Please use this identifier to cite or link to this item: https://scholarhub.balamand.edu.lb/handle/uob/5934
Title: Long-term durability assessment of 3D printed concrete
Authors: El Inaty, François
Baz, Bilal
Aouad, Georges 
Affiliations: Faculty of Engineering 
Keywords: Durability
3D printed concrete
Additive manufacturing
Mortar
Porosity
Sulfuric acid
Degradation
Concrete matrix
Resistance
Issue Date: 2022
Publisher: Taylor & Francis Online
Part of: Journal of Adhesion Science and Technology
Abstract: 
Concrete 3D printing can be described as a revolution conquering the modern construction field. However, additive manufacturing is still confronted with many challenges and several limitations, such as the absence of building codes that regulate this construction approach. This technology is known to be environmentally friendly and its market is widening its horizons by implementing 3D printed concrete in harsh environments, such as bridges, infrastructures, and maritime applications. In this regard, the durability of those structures should be assessed to ensure sustainability. This study consists of assessing the durability of 3D printed concrete by comparing printed and casted samples aged by sulfuric acid attack. Three mixes were subjected to 0.5% sulfuric acid solution over 142 days. In addition to visual inspections of the samples, the mass loss was recorded periodically. Moreover, the total water porosity and the mechanical performance were evaluated. Both printed and casted samples showed degradation when placed in acid solutions, but the printed ones slightly resisted better during the first 84 days. However, after that date, both printed and casted samples presented comparable resistance. In addition, the mechanical performance came in accordance with the mass loss to prove that printed samples resisted well the acid attack by not losing much strength. In contrast, the strength drop rates in degraded printed samples were higher than those in the degraded casted elements between days 112 and 142. Moreover, the water porosity test showed that printed elements have a denser concrete matrix which protects the elements against chemical ingression.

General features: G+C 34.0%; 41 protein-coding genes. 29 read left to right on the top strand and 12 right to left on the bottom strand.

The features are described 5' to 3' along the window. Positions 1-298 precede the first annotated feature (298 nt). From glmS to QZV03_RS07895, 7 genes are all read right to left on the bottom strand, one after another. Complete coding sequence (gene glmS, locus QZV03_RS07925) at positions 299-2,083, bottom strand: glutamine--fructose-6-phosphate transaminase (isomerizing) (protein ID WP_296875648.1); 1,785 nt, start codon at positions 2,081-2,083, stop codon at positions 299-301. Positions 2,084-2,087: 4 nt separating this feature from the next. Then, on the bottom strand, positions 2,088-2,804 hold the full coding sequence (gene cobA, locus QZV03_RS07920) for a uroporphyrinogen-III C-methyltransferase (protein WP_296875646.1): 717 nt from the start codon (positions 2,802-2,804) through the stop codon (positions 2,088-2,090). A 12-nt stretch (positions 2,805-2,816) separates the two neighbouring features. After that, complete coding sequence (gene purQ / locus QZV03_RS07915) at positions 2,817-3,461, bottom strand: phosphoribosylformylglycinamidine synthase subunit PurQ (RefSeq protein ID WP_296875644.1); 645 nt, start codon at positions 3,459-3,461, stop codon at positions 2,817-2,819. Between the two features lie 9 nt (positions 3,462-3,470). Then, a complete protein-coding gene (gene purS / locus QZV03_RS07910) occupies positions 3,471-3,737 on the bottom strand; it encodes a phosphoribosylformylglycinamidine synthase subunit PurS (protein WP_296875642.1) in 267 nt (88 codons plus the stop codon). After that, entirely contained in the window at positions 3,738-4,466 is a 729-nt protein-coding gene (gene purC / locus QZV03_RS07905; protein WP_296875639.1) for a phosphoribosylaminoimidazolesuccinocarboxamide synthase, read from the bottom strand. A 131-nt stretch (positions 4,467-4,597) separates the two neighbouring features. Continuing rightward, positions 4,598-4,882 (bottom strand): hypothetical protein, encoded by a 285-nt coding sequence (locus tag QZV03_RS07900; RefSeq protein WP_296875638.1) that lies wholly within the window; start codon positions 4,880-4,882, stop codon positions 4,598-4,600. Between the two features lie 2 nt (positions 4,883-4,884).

URI: https://scholarhub.balamand.edu.lb/handle/uob/5934
DOI: 10.1080/01694243.2022.2102717
Open URL: Link to full text
Type: Journal Article
Appears in Collections:Department of Civil and Environmental Engineering

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